Healthy school relationships require active participation and great communication. The following list of 10 “prescriptions” will help make parent-school partnerships more effective for a child’s education.
Join your school’s parent-teacher organization. Find a support system of other parents. Use social media to keep up to date. Connect with community agencies and organizations that might be important to your child’s success.
Use “I” language when talking with teachers and administrators. Don’t accuse. Think before you speak. Focus on your child; don’t get caught up in power struggles. Remember that a positive attitude goes a long way toward developing productive relationships with school personnel.
When bringing a problem to the table, provide possible solutions. Work as a team to develop your child’s school plan. Be sure that responsibilities are clearly defined for educators, parents, and your child.
Parents are the greatest experts on their children. Be willing to communicate regularly with your child’s school. Share your child’s successes and areas of concern. Let the school know when something occurs that might impact your child’s education. Be open to new ideas from the professionals involved with your child’s education. They also have a wealth of knowledge to share.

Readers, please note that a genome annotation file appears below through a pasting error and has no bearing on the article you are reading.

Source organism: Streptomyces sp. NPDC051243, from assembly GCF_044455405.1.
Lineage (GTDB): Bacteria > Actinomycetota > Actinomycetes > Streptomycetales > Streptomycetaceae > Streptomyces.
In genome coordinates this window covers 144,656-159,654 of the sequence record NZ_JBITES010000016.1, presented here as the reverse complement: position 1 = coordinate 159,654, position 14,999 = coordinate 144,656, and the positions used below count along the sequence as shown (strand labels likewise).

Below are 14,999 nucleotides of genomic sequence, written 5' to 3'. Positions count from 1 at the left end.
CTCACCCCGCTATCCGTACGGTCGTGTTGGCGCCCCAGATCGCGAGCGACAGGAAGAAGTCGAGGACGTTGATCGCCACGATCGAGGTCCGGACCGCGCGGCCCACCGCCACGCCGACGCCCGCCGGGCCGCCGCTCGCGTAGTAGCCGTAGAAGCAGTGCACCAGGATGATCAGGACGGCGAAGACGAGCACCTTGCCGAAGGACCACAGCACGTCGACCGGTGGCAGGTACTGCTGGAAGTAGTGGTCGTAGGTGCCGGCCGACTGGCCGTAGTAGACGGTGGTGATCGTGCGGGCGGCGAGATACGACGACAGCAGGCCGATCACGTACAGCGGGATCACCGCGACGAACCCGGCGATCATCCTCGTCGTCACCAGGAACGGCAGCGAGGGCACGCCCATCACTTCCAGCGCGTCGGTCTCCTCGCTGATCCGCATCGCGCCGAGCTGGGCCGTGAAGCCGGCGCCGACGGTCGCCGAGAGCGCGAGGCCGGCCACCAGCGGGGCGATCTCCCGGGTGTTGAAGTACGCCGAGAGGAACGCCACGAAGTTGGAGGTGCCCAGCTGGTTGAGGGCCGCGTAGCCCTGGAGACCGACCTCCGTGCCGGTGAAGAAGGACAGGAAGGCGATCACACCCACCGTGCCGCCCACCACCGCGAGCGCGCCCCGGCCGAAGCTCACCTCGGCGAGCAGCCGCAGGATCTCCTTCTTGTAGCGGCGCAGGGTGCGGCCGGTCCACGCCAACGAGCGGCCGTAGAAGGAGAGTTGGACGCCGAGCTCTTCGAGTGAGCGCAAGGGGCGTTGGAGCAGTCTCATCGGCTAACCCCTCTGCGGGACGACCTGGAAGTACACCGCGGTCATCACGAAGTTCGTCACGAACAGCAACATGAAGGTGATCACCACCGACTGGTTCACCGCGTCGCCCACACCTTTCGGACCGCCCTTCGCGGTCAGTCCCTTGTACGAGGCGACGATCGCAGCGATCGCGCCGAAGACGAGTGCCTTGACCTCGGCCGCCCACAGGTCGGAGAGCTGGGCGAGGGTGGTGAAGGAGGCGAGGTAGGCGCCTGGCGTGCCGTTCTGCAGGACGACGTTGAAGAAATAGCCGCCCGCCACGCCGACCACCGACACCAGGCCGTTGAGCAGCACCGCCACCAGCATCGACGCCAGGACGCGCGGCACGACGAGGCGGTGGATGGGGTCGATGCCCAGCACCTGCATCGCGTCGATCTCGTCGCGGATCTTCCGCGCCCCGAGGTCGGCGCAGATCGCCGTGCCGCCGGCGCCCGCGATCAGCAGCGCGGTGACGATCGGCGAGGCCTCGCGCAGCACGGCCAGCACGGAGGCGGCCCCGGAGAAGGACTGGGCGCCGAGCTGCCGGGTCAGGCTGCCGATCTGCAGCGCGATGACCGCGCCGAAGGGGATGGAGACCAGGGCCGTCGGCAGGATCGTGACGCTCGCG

Accurate record-keeping is vital to your child’s success. You should have a personal narrative on your child, including a record of your child’s milestones. This information will be a part of any evaluations for your child over the years. Keep copies of agency communications, applications, and phone logs. Keep medical and school records in separate files, with the most recent files in front. Be sure to record all correspondence in a diary or log. These records are considered legal records if they are ever needed.
Be a part of the school community. Volunteer in your child's classroom. Assist with fundraising activities. Be part of the solution.
Join disability groups. Attend conferences that feature your child’s disability. Talk with other parents. Share your knowledge with your child’s educators.
Know the ARD/IEP process, including the ARD agenda. Become knowledgeable on procedural safeguards. Know the process for mediation and due process.
Communicate with all those involved in your child’s education, including administrators and educators. Communicate with other parents. Communicate with community agencies involved with your child. Communication makes the difference in the success of your child.
These “prescriptions” can be valuable in developing healthy school relationships. Please use as directed.
Find more information in the Education and Schools section of this website.
After high school, your child can still learn skills that will help them find a career. Here’s how.
There are many benefits to bringing a friend or companion to your child’s IEP meetings.
Categories: Education & Schools